Busy Bees Playgroup

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About Busy Bees Playgroup

Name Busy Bees Playgroup
Ofsted Inspections
Address Worth Parish Hall, The Street, Deal, Kent, CT14 0DE
Phase Childcare on Non-Domestic Premises, Sessional day care
Gender Mixed
Local Authority Kent
Highlights from Latest Inspection

What is it like to attend this early years setting?

The provision is good

Children arrive at the setting happy and excited to see the friendly and welcoming staff. They separate from their parents and carers with ease and settle quickly.

Children form close relationships with the staff, who care for them and get to know them well. Children are confident and demonstrate that they feel safe and secure. They show consistently high levels engagement in the activities that staff provide and benefit from a curriculum that provides them with enriching experiences.

Children are positively influenced by the teamwork that the staff team role model. Staff have high expectations, and children behave ver...y well. They learn to take turns and share the resources.

Children are considerate towards one another and look after toys. They tidy away enthusiastically and listen attentively to instructions. Children show positive attitudes to their learning.

Children have plenty of opportunities to be physically active throughout the day. They benefit from time spent outside in the fresh air, either in the garden or exploring the local environment. They have space to run and climb, practising their balance and coordination skills.

Children dance and copy the actions as they explore different ways to move to music. They are learning about healthy lifestyles and discuss the benefits of healthy food with their friends and staff at the dinner table.

What does the early years setting do well and what does it need to do better?

The staff team work together to design a meaningful curriculum.

Staff carefully follow children's interests. They use information from observations and assessments to plan exciting activities. Staff understand how to challenge and teach children and know what they want them to learn next.

They provide a good balance of free-play activities and adult-guided experiences. However, staff do not always make the most of their interactions to fully extend older children's learning.Staff encourage children to develop their communication skills.

For example, they get down to the children's level to chat and clearly emphasise key words within their interactions. Children are encouraged to enjoy books and hear stories. They delight in sitting together for a story time and are included in telling much loved and familiar stories.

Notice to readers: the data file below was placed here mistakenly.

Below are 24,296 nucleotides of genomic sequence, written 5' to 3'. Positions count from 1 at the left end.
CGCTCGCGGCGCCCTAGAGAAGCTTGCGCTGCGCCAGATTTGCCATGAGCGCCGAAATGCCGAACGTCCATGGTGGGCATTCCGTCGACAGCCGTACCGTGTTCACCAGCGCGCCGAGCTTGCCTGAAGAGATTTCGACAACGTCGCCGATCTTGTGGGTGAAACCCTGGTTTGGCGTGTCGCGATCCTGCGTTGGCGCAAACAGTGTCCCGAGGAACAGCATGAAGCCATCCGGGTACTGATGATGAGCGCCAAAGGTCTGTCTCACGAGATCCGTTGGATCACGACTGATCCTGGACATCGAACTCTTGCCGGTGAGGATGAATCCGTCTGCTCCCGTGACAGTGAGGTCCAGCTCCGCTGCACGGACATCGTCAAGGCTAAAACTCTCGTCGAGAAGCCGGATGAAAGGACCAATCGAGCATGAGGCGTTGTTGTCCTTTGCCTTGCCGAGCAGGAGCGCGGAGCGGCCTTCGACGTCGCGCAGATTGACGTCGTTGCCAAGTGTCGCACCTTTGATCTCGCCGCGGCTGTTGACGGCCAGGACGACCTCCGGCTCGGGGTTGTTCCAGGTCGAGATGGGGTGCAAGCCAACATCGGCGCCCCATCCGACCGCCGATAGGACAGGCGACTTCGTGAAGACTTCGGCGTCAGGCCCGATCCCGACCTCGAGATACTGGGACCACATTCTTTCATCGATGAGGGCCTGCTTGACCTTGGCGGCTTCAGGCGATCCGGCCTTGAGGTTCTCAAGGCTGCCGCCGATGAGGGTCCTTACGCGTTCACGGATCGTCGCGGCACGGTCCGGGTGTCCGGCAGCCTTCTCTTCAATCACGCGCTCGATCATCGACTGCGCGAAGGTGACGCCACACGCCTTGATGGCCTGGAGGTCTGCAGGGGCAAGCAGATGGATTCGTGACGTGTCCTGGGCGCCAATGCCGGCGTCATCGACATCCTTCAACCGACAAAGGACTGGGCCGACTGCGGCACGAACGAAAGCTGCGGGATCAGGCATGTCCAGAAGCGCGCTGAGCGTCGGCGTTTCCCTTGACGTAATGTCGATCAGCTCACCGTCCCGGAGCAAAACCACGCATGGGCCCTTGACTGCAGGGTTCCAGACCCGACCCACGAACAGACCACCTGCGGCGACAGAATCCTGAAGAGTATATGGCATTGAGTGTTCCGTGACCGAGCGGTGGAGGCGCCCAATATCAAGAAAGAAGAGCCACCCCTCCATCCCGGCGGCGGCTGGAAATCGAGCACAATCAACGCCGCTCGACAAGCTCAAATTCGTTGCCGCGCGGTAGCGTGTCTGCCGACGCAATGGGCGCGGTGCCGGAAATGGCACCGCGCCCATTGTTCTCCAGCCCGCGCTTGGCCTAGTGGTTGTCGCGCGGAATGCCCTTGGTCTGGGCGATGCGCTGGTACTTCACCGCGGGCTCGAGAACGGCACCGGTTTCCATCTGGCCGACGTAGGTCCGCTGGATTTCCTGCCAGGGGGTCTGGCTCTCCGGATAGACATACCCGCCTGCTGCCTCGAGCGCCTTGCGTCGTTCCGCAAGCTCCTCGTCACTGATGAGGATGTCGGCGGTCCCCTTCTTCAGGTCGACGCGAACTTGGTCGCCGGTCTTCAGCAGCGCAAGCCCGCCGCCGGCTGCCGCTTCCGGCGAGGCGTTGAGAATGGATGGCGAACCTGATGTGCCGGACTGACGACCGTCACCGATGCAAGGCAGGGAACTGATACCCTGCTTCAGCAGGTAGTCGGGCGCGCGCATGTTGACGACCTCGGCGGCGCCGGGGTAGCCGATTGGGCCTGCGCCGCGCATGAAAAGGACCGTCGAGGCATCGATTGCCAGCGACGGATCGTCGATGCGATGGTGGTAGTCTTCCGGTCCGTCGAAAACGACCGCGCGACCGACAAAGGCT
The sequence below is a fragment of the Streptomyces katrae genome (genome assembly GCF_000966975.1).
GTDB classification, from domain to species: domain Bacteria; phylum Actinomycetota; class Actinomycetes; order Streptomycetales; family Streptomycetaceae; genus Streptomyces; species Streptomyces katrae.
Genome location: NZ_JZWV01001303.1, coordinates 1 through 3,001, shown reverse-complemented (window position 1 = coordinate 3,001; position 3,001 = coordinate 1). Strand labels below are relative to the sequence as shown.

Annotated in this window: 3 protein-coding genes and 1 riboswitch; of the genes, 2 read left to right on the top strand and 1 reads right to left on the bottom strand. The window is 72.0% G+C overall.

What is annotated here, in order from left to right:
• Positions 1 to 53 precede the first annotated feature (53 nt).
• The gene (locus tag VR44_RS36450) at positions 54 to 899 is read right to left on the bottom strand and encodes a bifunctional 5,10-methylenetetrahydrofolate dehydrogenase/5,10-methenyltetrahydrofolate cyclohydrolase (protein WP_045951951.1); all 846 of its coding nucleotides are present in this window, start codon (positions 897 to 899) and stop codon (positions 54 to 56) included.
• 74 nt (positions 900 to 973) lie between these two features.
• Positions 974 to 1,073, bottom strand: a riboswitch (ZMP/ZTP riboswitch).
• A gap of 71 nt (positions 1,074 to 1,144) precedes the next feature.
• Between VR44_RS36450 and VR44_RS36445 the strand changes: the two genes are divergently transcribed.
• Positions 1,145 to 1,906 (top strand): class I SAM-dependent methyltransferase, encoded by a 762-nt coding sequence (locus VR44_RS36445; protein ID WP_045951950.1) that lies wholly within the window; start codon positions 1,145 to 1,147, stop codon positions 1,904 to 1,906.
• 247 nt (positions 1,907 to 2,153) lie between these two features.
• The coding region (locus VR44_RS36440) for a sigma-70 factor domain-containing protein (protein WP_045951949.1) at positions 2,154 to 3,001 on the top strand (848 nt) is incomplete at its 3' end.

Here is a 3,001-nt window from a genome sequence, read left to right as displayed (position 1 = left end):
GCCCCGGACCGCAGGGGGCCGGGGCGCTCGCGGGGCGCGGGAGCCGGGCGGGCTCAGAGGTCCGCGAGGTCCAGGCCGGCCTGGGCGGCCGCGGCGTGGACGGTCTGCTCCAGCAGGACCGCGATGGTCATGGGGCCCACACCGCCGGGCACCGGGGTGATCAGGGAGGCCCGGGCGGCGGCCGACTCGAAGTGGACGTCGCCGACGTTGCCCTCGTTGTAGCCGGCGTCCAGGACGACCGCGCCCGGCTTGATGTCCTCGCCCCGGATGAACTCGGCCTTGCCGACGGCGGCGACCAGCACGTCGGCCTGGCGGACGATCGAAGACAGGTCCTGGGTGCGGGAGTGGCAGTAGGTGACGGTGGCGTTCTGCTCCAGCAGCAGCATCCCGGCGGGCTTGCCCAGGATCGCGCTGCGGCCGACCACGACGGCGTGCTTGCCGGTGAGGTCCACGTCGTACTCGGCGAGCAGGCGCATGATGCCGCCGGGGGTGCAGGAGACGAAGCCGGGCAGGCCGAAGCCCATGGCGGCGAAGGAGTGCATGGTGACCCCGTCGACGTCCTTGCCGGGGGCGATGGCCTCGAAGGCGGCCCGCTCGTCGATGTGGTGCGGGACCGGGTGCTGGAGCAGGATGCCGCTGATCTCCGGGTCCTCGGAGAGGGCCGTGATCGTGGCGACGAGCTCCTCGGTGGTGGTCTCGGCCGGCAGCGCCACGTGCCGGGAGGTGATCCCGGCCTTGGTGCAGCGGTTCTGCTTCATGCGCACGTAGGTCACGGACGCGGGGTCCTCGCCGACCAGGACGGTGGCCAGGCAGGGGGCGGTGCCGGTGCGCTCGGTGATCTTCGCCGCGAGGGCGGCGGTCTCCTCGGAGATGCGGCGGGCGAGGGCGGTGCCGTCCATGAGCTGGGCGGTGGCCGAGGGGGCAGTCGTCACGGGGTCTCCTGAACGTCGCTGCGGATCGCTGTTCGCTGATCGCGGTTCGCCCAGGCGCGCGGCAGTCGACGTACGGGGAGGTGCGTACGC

Staff encourage children's mathematical development effectively. Children regularly use mathematical language in their play. They confidently count and identify numbers in sequence.

Staff challenge children to identify and understand the concepts of size and quantity.Children benefit from many opportunities to develop their independence and social skills in readiness for school. They show a can-do attitude.

For example, children clear their own plates after snack and source their own tools and materials for their craft creations. Children learn to independently put on their coats and understand how to thoroughly wash their hands as part of their everyday hygiene routines.Staff ensure that children with special educational needs and/or disabilities (SEND) receive appropriate support.

They set individual targets to ensure children make progress that is achievable and relevant to them. Staff make effective use of additional funding to meet children's specific needs.Children develop a good understanding of diversity beyond their immediate family.

For example, staff ensure that the environment incudes positive cultural images, books and role-play resources for the children to explore. Children gain a good sense of belonging within their local community. For instance, the playgroup has links with the local church and school, and the children participate in celebrations and events within the local village.

Parents speak highly of the playgroup. They comment on the strong relationships between children and staff. Staff keep parents informed about their children's progress through an online learning journal.

However, systems are not consistently in place for staff to share ideas with parents on how to support children's learning at home.Regular self-evaluation and effective teamworking contribute to a well-organised provision. There are good opportunities for staff's professional development.

For example, staff access a range of training topics and share their knowledge with the team so that children consistently benefit from good teaching.


The arrangements for safeguarding are effective.Children are well supervised at all times.

The playgroup is secure and routinely checked to ensure the safety of children. Recruitment systems in place are good, ensuring that all staff working with children are suitable to do so. The manager and staff have a good understanding of the setting's safeguarding policies and procedures.

They know how to identify potential signs and symptoms of abuse and are confident to report any concerns. Staff demonstrate a secure knowledge of the correct procedure to follow should there be any concerns about the conduct of a colleague.

What does the setting need to do to improve?

To further improve the quality of the early years provision, the provider should: nextend staff's skills to enable them to build on their interactions with older children, to further extend their learning nenhance the support given to parents to help them understand how they can support their children's learning at home.

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